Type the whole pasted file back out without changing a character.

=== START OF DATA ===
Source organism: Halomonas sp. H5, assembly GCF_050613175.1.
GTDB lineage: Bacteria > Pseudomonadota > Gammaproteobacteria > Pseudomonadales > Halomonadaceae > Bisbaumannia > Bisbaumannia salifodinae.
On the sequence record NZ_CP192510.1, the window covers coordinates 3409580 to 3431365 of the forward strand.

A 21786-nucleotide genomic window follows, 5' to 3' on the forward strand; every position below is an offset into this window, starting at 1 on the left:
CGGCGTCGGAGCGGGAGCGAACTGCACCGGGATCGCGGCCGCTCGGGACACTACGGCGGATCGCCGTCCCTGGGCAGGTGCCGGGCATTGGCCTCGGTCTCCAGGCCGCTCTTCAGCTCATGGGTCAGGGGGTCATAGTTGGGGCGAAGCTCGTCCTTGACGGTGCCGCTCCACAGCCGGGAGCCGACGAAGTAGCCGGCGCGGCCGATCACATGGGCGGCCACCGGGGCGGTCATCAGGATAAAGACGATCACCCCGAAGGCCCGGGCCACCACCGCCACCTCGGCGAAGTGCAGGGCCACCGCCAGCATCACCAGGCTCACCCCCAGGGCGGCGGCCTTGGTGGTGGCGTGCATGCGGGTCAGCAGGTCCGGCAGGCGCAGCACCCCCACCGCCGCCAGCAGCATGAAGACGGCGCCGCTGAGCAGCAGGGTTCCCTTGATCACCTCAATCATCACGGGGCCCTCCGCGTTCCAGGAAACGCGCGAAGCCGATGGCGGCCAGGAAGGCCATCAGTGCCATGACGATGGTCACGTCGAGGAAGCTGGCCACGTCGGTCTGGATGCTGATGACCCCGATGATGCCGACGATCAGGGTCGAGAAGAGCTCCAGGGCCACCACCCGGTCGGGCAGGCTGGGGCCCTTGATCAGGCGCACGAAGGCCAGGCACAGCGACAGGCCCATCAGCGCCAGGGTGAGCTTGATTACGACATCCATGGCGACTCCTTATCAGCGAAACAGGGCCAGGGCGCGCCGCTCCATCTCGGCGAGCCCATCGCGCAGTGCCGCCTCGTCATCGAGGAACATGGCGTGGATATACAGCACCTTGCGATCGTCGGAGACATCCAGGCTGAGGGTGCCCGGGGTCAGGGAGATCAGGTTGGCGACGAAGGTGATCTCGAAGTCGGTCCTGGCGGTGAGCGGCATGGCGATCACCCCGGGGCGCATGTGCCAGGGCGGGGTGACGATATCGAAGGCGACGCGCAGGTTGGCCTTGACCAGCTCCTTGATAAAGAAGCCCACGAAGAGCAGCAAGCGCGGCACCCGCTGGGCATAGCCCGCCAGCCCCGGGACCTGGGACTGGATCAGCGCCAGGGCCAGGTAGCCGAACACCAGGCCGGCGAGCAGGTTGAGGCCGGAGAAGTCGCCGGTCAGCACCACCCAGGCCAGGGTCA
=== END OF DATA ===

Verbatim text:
Source organism: Halomonas sp. H5, assembly GCF_050613175.1.
GTDB lineage: Bacteria > Pseudomonadota > Gammaproteobacteria > Pseudomonadales > Halomonadaceae > Bisbaumannia > Bisbaumannia salifodinae.
On the sequence record NZ_CP192510.1, the window covers coordinates 3409580 to 3431365 of the forward strand.

A 21786-nucleotide genomic window follows, 5' to 3' on the forward strand; every position below is an offset into this window, starting at 1 on the left:
CGGCGTCGGAGCGGGAGCGAACTGCACCGGGATCGCGGCCGCTCGGGACACTACGGCGGATCGCCGTCCCTGGGCAGGTGCCGGGCATTGGCCTCGGTCTCCAGGCCGCTCTTCAGCTCATGGGTCAGGGGGTCATAGTTGGGGCGAAGCTCGTCCTTGACGGTGCCGCTCCACAGCCGGGAGCCGACGAAGTAGCCGGCGCGGCCGATCACATGGGCGGCCACCGGGGCGGTCATCAGGATAAAGACGATCACCCCGAAGGCCCGGGCCACCACCGCCACCTCGGCGAAGTGCAGGGCCACCGCCAGCATCACCAGGCTCACCCCCAGGGCGGCGGCCTTGGTGGTGGCGTGCATGCGGGTCAGCAGGTCCGGCAGGCGCAGCACCCCCACCGCCGCCAGCAGCATGAAGACGGCGCCGCTGAGCAGCAGGGTTCCCTTGATCACCTCAATCATCACGGGGCCCTCCGCGTTCCAGGAAACGCGCGAAGCCGATGGCGGCCAGGAAGGCCATCAGTGCCATGACGATGGTCACGTCGAGGAAGCTGGCCACGTCGGTCTGGATGCTGATGACCCCGATGATGCCGACGATCAGGGTCGAGAAGAGCTCCAGGGCCACCACCCGGTCGGGCAGGCTGGGGCCCTTGATCAGGCGCACGAAGGCCAGGCACAGCGACAGGCCCATCAGCGCCAGGGTGAGCTTGATTACGACATCCATGGCGACTCCTTATCAGCGAAACAGGGCCAGGGCGCGCCGCTCCATCTCGGCGAGCCCATCGCGCAGTGCCGCCTCGTCATCGAGGAACATGGCGTGGATATACAGCACCTTGCGATCGTCGGAGACATCCAGGCTGAGGGTGCCCGGGGTCAGGGAGATCAGGTTGGCGACGAAGGTGATCTCGAAGTCGGTCCTGGCGGTGAGCGGCATGGCGATCACCCCGGGGCGCATGTGCCAGGGCGGGGTGACGATATCGAAGGCGACGCGCAGGTTGGCCTTGACCAGCTCCTTGATAAAGAAGCCCACGAAGAGCAGCAAGCGCGGCACCCGCTGGGCATAGCCCGCCAGCCCCGGGACCTGGGACTGGATCAGCGCCAGGGCCAGGTAGCCGAACACCAGGCCGGCGAGCAGGTTGAGGCCGGAGAAGTCGCCGGTCAGCACCACCCAGGCCAGGGTCA